|Ph.D Student||Leck Eran|
|Subject||Efficiency and Equity Impacts of Transportation|
Improvements: The Case of Greater Beer-Sheva
|Department||Department of Architecture and Town Planning||Supervisors||Professor Shlomo Bekhor|
|Professor Daniel Gat|
|Full Thesis text|
In recent years there is a growing interest in the mechanisms linking a barrier-free geography and economic efficiency and equity. This research deals with the contributions of transportation improvements to economic welfare in a system of cities characterized by a core-periphery structure. The empiric base of the research encompasses 101 cities in Israel. A particular emphasis is placed in this work on the Greater Beer-Sheva Region.
The main research hypotheses addressed by this study are:
§ An enhanced commuting pattern, stemming from transportation improvements, will lead to greater socio-economic equity.
§ Accessibility enhancement will lead to greater economic efficiency.
The methodological framework chosen to investigate the impacts of transportation improvements on the Israeli space economy is a welfare economic model built from three sub-models: a commuting model, a production model and a general equilibrium model. The commuting model, based on disaggregated multinomial logit framework, deals with the supply side of the labor market. Its main aim is to explain and forecast the impact of transportation improvements on economic equity measures. The production model, based on a production function formulation, deals with the demand side of the labor market. Its main purpose is to explain and forecast the impact of transportation improvements on economic efficiency outcomes. The general equilibrium model re-balances the labor supply and labor demand components of the commuting and production models, when changes are being made in the transportation system. The outputs of the general equilibrium model include wages, employment, productivity, total output and output per worker.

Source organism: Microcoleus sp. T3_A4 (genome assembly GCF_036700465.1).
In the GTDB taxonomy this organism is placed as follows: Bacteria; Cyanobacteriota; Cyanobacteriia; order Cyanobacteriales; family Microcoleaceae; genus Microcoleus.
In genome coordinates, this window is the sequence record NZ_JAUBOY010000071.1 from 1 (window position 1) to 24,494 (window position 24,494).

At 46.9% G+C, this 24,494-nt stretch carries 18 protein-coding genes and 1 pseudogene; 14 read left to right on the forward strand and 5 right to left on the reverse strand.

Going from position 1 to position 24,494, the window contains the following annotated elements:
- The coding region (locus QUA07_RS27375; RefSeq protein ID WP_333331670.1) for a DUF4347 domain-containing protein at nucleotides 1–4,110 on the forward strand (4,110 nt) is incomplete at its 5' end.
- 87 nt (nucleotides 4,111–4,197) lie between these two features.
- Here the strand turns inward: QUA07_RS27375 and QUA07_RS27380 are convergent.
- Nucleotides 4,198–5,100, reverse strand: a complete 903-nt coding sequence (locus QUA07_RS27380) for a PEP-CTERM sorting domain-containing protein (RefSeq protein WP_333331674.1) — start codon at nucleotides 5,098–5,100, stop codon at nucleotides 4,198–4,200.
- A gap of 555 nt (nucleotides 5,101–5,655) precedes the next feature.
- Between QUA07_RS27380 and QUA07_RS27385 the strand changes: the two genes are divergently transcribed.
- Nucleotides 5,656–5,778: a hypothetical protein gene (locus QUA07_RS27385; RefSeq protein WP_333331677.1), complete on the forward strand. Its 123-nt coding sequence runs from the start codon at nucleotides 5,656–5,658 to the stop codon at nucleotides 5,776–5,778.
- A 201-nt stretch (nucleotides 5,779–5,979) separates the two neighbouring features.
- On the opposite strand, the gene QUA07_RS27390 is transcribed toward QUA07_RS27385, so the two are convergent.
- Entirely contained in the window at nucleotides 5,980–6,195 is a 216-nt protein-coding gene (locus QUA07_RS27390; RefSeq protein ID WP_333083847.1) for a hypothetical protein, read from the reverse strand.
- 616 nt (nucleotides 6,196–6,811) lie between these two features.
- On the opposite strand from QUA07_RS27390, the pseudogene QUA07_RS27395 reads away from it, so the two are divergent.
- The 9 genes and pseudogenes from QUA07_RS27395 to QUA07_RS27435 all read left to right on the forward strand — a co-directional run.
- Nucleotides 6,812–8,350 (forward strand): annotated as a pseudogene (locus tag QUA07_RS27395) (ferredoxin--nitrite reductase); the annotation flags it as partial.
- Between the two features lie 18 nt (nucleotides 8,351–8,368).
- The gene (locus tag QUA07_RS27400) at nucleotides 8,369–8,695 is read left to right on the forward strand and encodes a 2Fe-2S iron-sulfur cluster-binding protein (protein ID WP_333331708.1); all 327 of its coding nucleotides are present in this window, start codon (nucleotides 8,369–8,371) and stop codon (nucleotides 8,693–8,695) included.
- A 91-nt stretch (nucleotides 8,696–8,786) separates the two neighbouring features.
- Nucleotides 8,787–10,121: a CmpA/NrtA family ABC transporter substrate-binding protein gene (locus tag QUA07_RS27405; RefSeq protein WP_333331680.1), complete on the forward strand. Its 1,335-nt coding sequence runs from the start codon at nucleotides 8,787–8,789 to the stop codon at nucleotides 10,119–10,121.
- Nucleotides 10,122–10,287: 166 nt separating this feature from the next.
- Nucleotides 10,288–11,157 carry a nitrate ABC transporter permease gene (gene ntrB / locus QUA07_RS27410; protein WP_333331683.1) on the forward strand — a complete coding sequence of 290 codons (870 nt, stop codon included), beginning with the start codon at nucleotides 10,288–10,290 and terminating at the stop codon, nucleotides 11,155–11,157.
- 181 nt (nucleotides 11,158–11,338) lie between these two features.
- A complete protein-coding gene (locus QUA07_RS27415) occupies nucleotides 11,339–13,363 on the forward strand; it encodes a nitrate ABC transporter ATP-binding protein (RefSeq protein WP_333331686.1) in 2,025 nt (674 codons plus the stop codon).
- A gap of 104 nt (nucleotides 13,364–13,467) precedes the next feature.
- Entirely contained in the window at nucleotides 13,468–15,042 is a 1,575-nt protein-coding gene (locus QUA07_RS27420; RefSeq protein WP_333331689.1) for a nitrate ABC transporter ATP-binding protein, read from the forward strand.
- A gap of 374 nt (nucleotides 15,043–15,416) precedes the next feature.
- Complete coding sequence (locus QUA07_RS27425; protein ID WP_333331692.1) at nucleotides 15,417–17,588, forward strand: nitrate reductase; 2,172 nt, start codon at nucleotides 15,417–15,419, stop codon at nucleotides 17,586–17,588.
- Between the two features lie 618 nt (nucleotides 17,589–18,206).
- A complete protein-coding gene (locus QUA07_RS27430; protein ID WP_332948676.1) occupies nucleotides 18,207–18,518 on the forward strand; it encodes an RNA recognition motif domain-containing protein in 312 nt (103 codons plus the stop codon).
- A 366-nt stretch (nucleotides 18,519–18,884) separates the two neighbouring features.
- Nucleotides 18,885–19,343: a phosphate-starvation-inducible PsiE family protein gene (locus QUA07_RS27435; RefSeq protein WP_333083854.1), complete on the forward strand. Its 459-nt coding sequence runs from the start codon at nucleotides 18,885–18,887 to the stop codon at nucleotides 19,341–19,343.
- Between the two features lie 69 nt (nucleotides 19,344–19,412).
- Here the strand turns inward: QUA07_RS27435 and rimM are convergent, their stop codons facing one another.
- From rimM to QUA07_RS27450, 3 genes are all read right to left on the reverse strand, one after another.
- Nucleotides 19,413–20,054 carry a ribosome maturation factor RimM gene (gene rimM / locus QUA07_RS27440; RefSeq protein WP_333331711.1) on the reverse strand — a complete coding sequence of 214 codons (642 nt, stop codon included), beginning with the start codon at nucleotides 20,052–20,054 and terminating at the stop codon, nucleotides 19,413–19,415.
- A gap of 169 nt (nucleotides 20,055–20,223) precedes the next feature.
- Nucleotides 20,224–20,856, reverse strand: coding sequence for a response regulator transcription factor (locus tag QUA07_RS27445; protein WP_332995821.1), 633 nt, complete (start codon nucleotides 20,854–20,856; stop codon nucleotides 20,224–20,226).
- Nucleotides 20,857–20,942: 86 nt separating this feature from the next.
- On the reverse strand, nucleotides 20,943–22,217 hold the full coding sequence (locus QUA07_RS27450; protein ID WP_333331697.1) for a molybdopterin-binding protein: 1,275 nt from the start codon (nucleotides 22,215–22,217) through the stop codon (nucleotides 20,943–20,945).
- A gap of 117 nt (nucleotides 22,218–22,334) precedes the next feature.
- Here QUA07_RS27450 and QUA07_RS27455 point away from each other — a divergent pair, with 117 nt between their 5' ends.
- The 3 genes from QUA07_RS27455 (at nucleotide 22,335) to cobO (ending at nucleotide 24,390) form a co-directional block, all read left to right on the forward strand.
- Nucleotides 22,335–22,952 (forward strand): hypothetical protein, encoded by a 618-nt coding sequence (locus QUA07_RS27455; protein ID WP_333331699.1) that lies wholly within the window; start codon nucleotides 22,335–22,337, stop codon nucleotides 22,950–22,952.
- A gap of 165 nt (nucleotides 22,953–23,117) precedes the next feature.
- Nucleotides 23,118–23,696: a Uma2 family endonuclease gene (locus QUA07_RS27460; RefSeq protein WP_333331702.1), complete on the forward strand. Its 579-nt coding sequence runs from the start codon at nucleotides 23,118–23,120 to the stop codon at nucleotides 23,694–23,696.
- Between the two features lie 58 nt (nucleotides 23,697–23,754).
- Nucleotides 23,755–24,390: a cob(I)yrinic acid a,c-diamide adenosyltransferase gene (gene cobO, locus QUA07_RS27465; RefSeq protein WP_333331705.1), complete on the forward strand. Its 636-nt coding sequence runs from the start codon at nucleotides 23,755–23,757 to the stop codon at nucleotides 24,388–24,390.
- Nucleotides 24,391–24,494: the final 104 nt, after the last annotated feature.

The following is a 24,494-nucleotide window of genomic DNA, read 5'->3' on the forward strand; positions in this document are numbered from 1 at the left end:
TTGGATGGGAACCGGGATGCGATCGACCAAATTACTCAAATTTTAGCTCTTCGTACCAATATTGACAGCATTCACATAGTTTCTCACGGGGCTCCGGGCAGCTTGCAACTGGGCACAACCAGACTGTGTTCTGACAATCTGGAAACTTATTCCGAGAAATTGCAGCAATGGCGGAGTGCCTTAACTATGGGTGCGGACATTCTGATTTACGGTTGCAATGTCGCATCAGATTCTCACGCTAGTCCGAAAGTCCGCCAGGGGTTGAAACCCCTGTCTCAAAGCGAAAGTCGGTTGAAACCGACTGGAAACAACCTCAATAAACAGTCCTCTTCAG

Various policy simulations (e.g. the introduction of rail service in underserved peripheral cities, a “flat” 20% reduction in auto travel time) were carried out to test the two main hypotheses of the research regarding a positive association between decreasing spatial friction and enhanced economic welfare. The simulation results of the general equilibrium model indicate that transportation infrastructure improvements may indeed lead to significant equity benefits, especially in underserved cities in the southern periphery. The introduction of rail service in southern peripheral towns was found to reduce wage disparities between southern towns and core cities by 4%. Results of efficiency related simulations show that output per worker and total factor productivity are expected to rise in peripheral cities by 4%-12% as a result of rail improvements. Reduction in auto travel time was also found to have a significant effect on welfare, although to a lesser degree.